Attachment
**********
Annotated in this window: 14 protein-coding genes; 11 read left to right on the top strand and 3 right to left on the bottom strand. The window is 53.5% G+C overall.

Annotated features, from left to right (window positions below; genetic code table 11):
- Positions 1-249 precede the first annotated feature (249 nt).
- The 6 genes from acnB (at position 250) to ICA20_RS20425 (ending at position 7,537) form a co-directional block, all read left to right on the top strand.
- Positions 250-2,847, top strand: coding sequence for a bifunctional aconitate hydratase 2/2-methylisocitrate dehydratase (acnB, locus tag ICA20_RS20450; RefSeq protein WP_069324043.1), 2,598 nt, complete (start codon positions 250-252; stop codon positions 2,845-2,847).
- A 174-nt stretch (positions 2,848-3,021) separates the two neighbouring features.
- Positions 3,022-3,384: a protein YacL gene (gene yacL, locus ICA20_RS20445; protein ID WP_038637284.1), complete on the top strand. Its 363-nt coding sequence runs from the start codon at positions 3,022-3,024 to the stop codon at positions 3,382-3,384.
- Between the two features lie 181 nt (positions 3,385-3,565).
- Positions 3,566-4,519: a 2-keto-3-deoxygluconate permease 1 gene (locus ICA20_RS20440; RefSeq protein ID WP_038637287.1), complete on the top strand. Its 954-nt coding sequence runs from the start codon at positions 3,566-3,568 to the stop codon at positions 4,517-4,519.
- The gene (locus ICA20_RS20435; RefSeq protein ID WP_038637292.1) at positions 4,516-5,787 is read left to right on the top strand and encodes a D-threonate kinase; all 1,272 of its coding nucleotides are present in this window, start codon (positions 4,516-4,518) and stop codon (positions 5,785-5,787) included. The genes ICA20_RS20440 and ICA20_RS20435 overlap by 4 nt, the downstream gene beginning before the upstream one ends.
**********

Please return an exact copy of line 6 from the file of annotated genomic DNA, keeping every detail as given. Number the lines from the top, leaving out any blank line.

- A 174-nt stretch (positions 2,848-3,021) separates the two neighbouring features.